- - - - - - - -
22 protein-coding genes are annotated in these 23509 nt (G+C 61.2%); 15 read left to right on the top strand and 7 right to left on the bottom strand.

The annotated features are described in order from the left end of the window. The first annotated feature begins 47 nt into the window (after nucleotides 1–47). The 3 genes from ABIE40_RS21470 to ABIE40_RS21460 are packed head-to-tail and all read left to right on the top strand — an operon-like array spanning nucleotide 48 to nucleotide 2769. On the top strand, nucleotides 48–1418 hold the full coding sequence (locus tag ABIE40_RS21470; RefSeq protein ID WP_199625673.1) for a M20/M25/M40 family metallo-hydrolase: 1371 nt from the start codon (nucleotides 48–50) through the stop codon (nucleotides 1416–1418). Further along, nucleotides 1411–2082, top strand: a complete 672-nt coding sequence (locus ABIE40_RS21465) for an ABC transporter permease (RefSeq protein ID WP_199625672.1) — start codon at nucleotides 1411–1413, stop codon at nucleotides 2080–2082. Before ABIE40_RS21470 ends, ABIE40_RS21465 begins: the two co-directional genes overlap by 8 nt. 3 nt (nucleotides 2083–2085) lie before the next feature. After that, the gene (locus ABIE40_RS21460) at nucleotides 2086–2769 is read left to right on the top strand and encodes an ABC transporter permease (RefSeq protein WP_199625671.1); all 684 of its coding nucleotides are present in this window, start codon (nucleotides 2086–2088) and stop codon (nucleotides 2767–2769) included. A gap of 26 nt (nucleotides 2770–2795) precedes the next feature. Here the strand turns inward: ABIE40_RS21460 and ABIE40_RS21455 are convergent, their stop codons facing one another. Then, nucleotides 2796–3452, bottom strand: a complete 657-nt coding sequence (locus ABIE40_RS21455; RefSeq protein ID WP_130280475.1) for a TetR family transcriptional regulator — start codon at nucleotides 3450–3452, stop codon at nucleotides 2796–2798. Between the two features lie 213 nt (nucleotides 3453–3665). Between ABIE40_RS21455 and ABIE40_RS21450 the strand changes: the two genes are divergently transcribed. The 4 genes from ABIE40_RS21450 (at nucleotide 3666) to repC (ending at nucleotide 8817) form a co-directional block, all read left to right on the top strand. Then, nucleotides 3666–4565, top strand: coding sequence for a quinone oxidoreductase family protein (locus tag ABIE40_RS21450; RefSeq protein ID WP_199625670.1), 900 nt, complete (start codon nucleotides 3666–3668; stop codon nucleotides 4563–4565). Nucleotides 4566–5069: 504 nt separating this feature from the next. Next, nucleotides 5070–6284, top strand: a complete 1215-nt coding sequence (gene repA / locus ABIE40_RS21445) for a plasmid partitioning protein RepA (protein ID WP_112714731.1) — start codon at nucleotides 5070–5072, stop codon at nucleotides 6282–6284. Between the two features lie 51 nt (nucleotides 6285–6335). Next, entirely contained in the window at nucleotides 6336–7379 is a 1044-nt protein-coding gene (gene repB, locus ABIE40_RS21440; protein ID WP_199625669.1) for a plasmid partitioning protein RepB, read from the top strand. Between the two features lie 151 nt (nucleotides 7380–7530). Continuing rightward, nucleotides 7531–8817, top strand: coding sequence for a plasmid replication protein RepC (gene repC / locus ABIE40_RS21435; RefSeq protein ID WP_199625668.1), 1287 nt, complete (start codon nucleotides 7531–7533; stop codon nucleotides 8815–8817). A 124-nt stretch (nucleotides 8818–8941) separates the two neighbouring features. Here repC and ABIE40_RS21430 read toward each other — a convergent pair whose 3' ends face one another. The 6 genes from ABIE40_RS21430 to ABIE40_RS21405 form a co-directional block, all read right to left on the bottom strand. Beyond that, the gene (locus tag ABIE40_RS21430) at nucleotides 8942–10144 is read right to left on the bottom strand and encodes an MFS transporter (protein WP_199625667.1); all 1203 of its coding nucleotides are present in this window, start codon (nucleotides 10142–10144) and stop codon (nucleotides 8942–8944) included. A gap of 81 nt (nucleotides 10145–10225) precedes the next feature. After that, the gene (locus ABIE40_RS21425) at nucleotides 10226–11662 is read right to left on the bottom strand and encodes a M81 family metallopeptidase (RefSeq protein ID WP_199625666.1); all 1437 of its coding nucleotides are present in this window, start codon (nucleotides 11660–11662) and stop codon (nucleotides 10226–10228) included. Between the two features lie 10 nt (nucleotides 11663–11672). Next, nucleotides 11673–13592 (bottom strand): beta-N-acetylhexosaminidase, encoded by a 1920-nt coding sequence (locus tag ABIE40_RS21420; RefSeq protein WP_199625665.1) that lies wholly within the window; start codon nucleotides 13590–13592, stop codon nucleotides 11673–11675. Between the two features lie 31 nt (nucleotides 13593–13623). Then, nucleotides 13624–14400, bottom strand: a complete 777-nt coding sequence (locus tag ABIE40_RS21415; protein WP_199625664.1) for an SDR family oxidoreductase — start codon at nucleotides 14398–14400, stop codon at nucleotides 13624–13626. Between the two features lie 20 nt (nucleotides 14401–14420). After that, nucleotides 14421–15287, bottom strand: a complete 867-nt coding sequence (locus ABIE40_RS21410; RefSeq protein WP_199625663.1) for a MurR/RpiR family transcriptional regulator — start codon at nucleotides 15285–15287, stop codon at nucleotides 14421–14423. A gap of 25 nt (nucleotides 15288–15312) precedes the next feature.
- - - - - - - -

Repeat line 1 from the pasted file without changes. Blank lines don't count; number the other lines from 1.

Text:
22 protein-coding genes are annotated in these 23509 nt (G+C 61.2%); 15 read left to right on the top strand and 7 right to left on the bottom strand.